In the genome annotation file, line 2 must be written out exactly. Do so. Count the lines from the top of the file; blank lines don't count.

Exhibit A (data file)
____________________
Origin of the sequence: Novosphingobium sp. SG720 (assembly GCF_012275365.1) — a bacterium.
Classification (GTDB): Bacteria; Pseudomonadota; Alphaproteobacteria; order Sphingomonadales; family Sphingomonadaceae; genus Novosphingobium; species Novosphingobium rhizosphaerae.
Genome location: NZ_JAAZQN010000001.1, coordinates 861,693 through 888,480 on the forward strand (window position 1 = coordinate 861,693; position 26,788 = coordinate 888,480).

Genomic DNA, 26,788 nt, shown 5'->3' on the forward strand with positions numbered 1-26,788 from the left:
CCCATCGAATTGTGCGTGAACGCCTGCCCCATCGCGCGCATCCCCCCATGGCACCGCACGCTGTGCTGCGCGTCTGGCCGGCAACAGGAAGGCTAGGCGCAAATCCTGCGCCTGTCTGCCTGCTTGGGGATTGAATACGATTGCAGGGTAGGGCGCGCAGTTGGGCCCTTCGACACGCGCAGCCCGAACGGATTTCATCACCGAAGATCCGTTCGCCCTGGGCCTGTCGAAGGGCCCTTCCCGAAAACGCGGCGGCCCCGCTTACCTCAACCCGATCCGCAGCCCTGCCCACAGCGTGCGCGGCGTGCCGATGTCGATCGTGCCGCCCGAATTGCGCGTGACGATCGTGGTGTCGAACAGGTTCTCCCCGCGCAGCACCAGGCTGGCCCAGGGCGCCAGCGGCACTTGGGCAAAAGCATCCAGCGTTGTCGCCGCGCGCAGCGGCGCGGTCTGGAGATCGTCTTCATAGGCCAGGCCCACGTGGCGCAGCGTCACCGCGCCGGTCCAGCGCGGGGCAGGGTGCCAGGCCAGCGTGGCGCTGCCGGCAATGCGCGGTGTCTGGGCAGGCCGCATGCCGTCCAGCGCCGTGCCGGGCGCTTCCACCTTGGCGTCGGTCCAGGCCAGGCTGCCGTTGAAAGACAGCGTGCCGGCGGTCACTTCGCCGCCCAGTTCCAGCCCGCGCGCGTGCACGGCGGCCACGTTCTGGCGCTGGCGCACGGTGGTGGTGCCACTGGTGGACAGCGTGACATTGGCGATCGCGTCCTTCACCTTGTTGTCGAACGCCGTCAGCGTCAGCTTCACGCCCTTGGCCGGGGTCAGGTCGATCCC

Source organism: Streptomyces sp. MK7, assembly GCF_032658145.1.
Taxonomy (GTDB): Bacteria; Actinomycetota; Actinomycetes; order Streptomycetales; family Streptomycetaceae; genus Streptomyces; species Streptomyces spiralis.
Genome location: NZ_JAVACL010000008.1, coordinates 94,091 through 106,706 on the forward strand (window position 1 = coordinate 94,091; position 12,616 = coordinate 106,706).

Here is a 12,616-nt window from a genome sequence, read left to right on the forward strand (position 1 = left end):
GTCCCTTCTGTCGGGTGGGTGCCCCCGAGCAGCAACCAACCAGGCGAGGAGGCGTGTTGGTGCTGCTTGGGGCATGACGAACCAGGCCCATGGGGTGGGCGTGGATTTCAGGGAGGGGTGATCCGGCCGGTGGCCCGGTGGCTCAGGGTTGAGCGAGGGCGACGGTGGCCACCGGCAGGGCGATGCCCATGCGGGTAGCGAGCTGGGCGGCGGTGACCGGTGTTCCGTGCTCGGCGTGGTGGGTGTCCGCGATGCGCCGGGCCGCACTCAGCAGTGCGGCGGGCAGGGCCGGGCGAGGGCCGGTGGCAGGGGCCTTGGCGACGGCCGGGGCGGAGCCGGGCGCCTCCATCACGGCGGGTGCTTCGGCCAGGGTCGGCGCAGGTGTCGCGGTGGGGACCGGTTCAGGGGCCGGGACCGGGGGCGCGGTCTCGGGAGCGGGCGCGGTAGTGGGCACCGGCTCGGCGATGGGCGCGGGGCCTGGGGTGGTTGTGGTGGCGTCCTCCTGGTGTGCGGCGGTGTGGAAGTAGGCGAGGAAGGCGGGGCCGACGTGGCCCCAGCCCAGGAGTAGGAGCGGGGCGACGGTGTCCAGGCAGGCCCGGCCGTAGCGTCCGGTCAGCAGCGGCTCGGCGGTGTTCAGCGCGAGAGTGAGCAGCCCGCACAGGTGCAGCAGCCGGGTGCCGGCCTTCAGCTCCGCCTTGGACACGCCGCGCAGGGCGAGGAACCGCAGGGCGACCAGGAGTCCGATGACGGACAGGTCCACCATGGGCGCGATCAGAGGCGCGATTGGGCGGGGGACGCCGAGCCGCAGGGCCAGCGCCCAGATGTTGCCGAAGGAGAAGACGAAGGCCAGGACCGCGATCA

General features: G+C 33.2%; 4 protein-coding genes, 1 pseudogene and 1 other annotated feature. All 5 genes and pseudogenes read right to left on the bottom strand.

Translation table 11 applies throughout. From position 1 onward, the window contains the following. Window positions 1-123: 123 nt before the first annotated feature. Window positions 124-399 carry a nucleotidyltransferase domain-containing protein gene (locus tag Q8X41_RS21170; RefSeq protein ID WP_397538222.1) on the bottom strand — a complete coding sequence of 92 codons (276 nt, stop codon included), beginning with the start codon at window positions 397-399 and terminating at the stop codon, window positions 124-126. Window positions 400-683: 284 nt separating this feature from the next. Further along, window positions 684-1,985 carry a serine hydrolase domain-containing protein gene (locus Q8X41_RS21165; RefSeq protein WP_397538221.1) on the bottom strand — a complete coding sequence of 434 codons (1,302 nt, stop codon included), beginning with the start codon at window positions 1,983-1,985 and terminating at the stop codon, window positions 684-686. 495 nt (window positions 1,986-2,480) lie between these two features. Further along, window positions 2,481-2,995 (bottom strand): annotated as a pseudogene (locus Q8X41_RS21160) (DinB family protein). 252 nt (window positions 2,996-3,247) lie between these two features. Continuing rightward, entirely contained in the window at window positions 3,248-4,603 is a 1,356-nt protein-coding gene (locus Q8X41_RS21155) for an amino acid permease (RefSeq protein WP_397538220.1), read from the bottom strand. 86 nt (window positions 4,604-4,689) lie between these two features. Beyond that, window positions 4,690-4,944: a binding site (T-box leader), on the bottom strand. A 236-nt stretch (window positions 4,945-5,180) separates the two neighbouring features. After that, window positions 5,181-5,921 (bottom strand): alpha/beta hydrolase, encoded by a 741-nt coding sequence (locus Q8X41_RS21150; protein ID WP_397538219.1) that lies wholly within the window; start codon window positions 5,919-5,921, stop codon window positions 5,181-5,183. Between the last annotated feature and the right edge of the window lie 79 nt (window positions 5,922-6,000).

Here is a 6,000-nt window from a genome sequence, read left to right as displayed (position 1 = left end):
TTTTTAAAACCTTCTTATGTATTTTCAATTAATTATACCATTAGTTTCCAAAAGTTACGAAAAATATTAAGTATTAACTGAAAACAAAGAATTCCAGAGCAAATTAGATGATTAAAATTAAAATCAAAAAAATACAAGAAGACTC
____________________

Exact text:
Classification (GTDB): Bacteria; Pseudomonadota; Alphaproteobacteria; order Sphingomonadales; family Sphingomonadaceae; genus Novosphingobium; species Novosphingobium rhizosphaerae.